Dairy Leadership Crucial in U.S., Global Climate Debate
March 2, 2021
The recent below-zero temperatures in Texas and a blast of late-winter snowstorms aren’t the only signals that climate conversations are destined to become more prominent in agriculture. The Biden Administration is showing its desire to participate actively in global decision-making, rejoining the Paris Climate Accord and making climate an early focus of executive orders. Congress is expected to tackle climate-change legislation this session. And newly confirmed Agriculture Secretary Tom Vilsack has pledged to make climate change – and climate-friendly incentives for farmers – central to his agenda in his leadership return at USDA.
And that’s just in the United States. Globally, climate concerns and food-production discussions are merging, with sustainability increasingly moving from buzzword to marketplace demand, to potentially a requirement to participate in the global food system.
The United Nations is convening a Food Systems Summit in September in which agriculture and sustainability will be the central discussion, and we are working shoulder-to-shoulder with our colleagues at Dairy Management, Inc. and the U.S. Dairy Export Council to make sure U.S. dairy’s leadership is recognized and to partner with other organizations in underscoring the nutritional value of our products as well as the sustainability advances already achieved. But the UN conversation could easily turn negative for dairy, given the role that anti-animal agriculture voices are playing in driving it.
Real movement domestically – and real threats globally – make it imperative that dairy be active as important choices are made. Fortunately, the dairy community, through the hard work of farmers and support for their efforts throughout the entire supply chain, has a proactive, positive story to tell. The Summit offers an opportunity we must seize to tell our story, which is essential in this new era.
We in dairy know just how effective we are in sustainably managing our operations. The U.S. dairy industry is responsible for less than two percent of the nation’s greenhouse gas emissions. Much of that is methane, a relatively short-lived gas that has an impact many scientists say is likely overstated. Meanwhile, according to the Food and Agriculture Organization of the United Nations, North American dairy – which is dominated by U.S. production – is the only dairy region in the world where absolute emissions decreased from 2005 to 2015, by a total of 5 percent. That occurred even as milk production increased over that same period.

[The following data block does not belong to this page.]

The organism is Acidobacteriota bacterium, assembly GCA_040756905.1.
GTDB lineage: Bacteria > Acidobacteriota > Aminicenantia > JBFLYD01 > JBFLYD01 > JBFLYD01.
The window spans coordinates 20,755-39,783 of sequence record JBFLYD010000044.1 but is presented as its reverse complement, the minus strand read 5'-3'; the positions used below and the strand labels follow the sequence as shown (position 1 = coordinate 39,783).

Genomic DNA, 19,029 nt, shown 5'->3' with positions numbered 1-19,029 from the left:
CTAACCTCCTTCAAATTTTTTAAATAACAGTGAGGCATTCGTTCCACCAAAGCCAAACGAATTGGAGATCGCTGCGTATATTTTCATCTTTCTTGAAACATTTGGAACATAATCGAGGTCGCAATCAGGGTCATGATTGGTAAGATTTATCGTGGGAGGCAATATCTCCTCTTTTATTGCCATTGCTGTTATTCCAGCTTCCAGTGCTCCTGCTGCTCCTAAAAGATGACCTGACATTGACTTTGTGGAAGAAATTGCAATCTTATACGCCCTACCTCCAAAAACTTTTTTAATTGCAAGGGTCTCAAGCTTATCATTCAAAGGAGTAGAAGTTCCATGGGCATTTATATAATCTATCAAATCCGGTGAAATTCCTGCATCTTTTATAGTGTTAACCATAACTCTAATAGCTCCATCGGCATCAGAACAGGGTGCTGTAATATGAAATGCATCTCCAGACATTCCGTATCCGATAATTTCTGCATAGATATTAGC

Dairy is already part of agriculture’s climate solution, but U.S. dairy is going even further. Our Net Zero Initiative will make domestic dairy production carbon-neutral by 2050 and is accompanied by quantifiable, verifiable goals that will guide the industry to that destination.
We are also playing a leading role in seeking the public-policy solutions and incentives necessary to make plans reality. Last week we announced our membership in the Food and Agriculture Climate Alliance, a coalition of organizations across food, agriculture and the environment that collectively seek voluntary, incentives-based and market- and science-driven approaches to tackle climate policy and build resilient rural communities. Through leading by example in agriculture and building consensus among its constituents, U.S. dairy farmers can meet ambitious goals that will improve our prosperity as well as the planet’s health, with benefits for all.
But before we paint an outlook that’s too rosy, an important note: For all our leadership within the U.S., numerous vocal advocates in the world are in a different place.
While we seek solutions, others, many of whom have an interest in agriculture but live outside it, are calling for certain farmers not to be part of a “solution.” Instead, such farmers would be swept up (and perhaps swept aside) by “revolution,” one they envision would create a sector with less (if any) livestock, fewer farm inputs, and a bias against technological innovation. As U.S. dairy relies more on global markets, and as global actions on climate-change increasingly affect how the U.S. does business, these realities become ever-more-important to address.
As always, the solution is to never shrink from the challenge. The common goal of improving the planet requires neither surrendering to a misguided agenda nor ignoring the problem. Again: We all know what a positive story dairy can tell and the sizable sustainability investments that the U.S. dairy sector in particular is making. Tangible progress on emissions. Innovative practices that can be widely adopted in all regions, on farms of all sizes, with proper incentives. Ambitious goals backed by data. The reality is the world would be better off if the rest of the global dairy industry became as efficient – in milk production and resource use – as U.S. dairy. But much of the global audience, through misunderstanding or simple self-interest, is skeptical of this message.
This is our task in advocacy. As we’ve seen in recent years, in our response to the coronavirus crisis and to our own economic challenges, we can get things done when we’re united and clear in what we set out to achieve. Dairy can and will be – and in fact, always has been – a positive contributor to sustainability solutions. Our products nourish people around the world, and we care for its resources well. Tumultuous weather will always be with us – but with growing shifts in climate, those challenges are becoming more calamitous. We are rising to the challenge as well, as a domestic and global solution and as an informed voice in all debates. We look forward to the opportunity.